Managing social media accounts is, like any creative pursuit, simultaneously straight-forward for the beginner and delicately complex for the more advanced curator. Social media marketing is even more nuanced the further down the rabbit hole you go.
Apart from just appreciating the current trends on social media, which a lot of your average punter is likely aware of. It’s best to start from an account management perspective with an understanding of the key platform businesses and individuals are playing on.
So here it is, your breakdown and top-line guide to the top social media platforms and how to use them as a social media manager.
First cab of the rank is actually also the oldest social media platform (pre-dating Facebook, and even Myspace!).
So why is LinkedIn used, and how has it remained popular, and grown over the years? Well as opposed to Facebook and many other social media platforms, LinkedIn is specifically targeted towards the more professional aspects of our only social profiles. It is a network for businesses to connect, recruiters and companies to find staff, and hopefully for job hunters to find jobs. But LinkedIn is much more than just a recruiting tool. It is a place for individuals to grow their personal/professional brands, and for companies to showcase everything that makes them a great place to work.
Tips to use it well:
Build a strong business page. There is no point alerting people to discover and learn about your brand if there isn’t a great presence on the platform for them to discover and engage with. So your details and info sections need to be updated and punchy. Distilling the core of your business down to a few sentences can also be a great way to ensure people get a full understanding of your brand.
Post more long-form content. If posting more engaging and more in-depth content means you need to post less frequently then do it! Many businesses believe it is more about how often you post than what you post, but with LinkedIn, it couldn’t be more unsuitable. LinkedIn is a place where professionals learn and talk about professional topics, posting constant status updates about what you had for lunch is a great way to have individuals unfollow your page.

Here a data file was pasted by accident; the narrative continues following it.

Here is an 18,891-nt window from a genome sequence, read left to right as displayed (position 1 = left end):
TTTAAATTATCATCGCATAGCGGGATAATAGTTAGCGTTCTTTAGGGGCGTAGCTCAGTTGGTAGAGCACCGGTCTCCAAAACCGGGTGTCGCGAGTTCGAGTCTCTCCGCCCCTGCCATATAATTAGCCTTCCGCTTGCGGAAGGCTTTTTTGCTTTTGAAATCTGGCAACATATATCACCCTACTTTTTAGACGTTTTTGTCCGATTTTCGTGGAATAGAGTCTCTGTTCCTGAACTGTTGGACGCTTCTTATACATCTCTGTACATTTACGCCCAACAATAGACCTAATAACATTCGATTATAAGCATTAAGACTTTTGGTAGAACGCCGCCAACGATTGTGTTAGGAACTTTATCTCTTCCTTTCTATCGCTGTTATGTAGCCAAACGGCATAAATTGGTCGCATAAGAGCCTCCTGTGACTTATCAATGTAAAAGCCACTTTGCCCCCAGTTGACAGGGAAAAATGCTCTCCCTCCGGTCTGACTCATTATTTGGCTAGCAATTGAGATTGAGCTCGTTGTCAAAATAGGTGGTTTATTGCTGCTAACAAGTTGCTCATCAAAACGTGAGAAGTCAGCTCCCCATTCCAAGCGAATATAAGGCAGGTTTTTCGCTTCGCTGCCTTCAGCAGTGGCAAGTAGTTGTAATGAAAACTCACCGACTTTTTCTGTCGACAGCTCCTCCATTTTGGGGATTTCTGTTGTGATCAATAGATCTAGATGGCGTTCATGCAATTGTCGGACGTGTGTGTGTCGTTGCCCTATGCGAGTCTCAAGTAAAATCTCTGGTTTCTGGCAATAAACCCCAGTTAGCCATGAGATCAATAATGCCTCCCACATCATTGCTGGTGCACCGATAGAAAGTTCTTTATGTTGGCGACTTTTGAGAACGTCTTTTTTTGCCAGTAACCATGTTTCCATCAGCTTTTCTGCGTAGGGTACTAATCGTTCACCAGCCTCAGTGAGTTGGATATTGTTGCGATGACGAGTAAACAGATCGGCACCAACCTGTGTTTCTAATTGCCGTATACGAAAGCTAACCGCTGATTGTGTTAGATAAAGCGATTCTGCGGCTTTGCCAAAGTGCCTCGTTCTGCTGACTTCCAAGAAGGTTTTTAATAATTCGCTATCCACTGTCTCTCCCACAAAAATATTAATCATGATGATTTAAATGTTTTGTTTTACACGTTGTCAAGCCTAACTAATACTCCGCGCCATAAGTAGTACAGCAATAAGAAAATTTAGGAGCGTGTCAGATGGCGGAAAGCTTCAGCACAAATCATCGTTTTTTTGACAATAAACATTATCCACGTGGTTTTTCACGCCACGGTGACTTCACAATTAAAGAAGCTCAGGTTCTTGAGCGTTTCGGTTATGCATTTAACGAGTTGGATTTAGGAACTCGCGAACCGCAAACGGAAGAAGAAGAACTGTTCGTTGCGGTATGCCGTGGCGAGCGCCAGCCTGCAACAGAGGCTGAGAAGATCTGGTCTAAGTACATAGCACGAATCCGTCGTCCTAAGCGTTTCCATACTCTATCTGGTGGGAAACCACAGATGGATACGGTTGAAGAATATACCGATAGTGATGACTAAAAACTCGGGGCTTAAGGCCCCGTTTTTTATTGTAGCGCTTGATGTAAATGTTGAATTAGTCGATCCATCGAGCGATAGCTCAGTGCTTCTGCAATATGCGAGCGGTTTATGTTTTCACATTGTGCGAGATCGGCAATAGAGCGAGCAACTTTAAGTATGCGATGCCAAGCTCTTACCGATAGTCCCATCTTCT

Get your staff to engage and sell themselves: It may seem counterintuitive to encourage your staff to make themselves look more employable on a popular recruitment network, but by having your staff spruce up their own profiles and link themselves closer to the business it can pay off in many different ways, including making your business look more inviting to potential staff and more reputable to future clients.
Second, we have the most famous, and probably the most notorious social networking platform of modern times. Over the years Facebook has worked hard to successfully shake off the mantle of being a disruptor fad, to being a crucial utility in the day to day lives of billions of users and millions of businesses. Today, not having a business page on Facebook is akin to not having a Yellow Pages ad in the nineties.
Tips to use it well:
Create resonating content: One of the best things to know about Facebook is the fact that a lot of users share their interests, and amongst a whole other amount of data, their engagement information (i.e. which types of content they most interact with). By delving into your fans interests you can uncover clever content strategies, for e.g. if the majority of your audience like automotive, and say cooking content, you can look to build content that merges their interests.
Engagement periods: Knowing when your audiences are most likely to interact with a post is a simple but effective way to optimise the number of engagements your posts will receive. Facebook and a number of content management tools have this as a common feature.
Have a paid social strategy: Unfortunately, and for quite a while now, Facebook has made it more and more difficult to get organic (free) views on any of the content you post. As users have liked more pages over time, their available space in their newsfeeds has shrunk and become more valuable. So be prepared to put some money behind any post you feel is important for your followers, and others to see. As often if you don’t ‘boost’ a post, it will barely reach even your own fans.
Third on the list is the more stylish younger sibling of the Facebook family, Instagram. Originally a filter app for making snappy shots even snappier, Instagram has turned into a bustling social network in its own right. Notorious also for pinching rival platform technology (cough… Snapchat!) Instagram really positions itself as an inspirational app that highlights the more photogenic aspects of your life.